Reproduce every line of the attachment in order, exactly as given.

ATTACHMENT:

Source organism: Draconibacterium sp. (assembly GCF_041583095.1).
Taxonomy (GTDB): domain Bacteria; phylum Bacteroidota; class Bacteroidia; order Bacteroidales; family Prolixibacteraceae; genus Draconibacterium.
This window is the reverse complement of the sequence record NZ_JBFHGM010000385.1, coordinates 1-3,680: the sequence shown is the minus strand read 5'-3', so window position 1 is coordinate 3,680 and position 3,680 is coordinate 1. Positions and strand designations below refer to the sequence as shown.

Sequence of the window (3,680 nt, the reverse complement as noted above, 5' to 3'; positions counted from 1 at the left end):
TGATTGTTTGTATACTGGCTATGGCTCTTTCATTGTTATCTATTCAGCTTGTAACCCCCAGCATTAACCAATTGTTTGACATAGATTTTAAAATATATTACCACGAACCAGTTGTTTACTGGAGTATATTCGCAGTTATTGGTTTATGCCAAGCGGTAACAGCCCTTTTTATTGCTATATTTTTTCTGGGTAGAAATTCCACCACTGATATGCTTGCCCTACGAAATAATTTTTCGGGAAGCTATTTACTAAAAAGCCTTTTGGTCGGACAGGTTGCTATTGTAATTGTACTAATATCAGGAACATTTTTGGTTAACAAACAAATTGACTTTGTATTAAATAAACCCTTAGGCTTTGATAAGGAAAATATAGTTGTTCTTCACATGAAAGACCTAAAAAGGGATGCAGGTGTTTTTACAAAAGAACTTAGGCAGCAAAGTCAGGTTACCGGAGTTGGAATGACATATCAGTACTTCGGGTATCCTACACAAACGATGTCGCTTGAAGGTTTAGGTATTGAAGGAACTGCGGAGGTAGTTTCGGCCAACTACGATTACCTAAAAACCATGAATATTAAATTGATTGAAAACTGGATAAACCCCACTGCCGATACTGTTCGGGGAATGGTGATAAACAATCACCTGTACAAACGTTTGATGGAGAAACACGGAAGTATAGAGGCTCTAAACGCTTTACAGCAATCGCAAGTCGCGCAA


Source organism: Draconibacterium sp. (assembly GCF_041583095.1).
Taxonomy (GTDB): domain Bacteria; phylum Bacteroidota; class Bacteroidia; order Bacteroidales; family Prolixibacteraceae; genus Draconibacterium.
This window is the reverse complement of the sequence record NZ_JBFHGM010000385.1, coordinates 1-3,680: the sequence shown is the minus strand read 5'-3', so window position 1 is coordinate 3,680 and position 3,680 is coordinate 1. Positions and strand designations below refer to the sequence as shown.

Sequence of the window (3,680 nt, the reverse complement as noted above, 5' to 3'; positions counted from 1 at the left end):
TGATTGTTTGTATACTGGCTATGGCTCTTTCATTGTTATCTATTCAGCTTGTAACCCCCAGCATTAACCAATTGTTTGACATAGATTTTAAAATATATTACCACGAACCAGTTGTTTACTGGAGTATATTCGCAGTTATTGGTTTATGCCAAGCGGTAACAGCCCTTTTTATTGCTATATTTTTTCTGGGTAGAAATTCCACCACTGATATGCTTGCCCTACGAAATAATTTTTCGGGAAGCTATTTACTAAAAAGCCTTTTGGTCGGACAGGTTGCTATTGTAATTGTACTAATATCAGGAACATTTTTGGTTAACAAACAAATTGACTTTGTATTAAATAAACCCTTAGGCTTTGATAAGGAAAATATAGTTGTTCTTCACATGAAAGACCTAAAAAGGGATGCAGGTGTTTTTACAAAAGAACTTAGGCAGCAAAGTCAGGTTACCGGAGTTGGAATGACATATCAGTACTTCGGGTATCCTACACAAACGATGTCGCTTGAAGGTTTAGGTATTGAAGGAACTGCGGAGGTAGTTTCGGCCAACTACGATTACCTAAAAACCATGAATATTAAATTGATTGAAAACTGGATAAACCCCACTGCCGATACTGTTCGGGGAATGGTGATAAACAATCACCTGTACAAACGTTTGATGGAGAAACACGGAAGTATAGAGGCTCTAAACGCTTTACAGCAATCGCAAGTCGCGCAA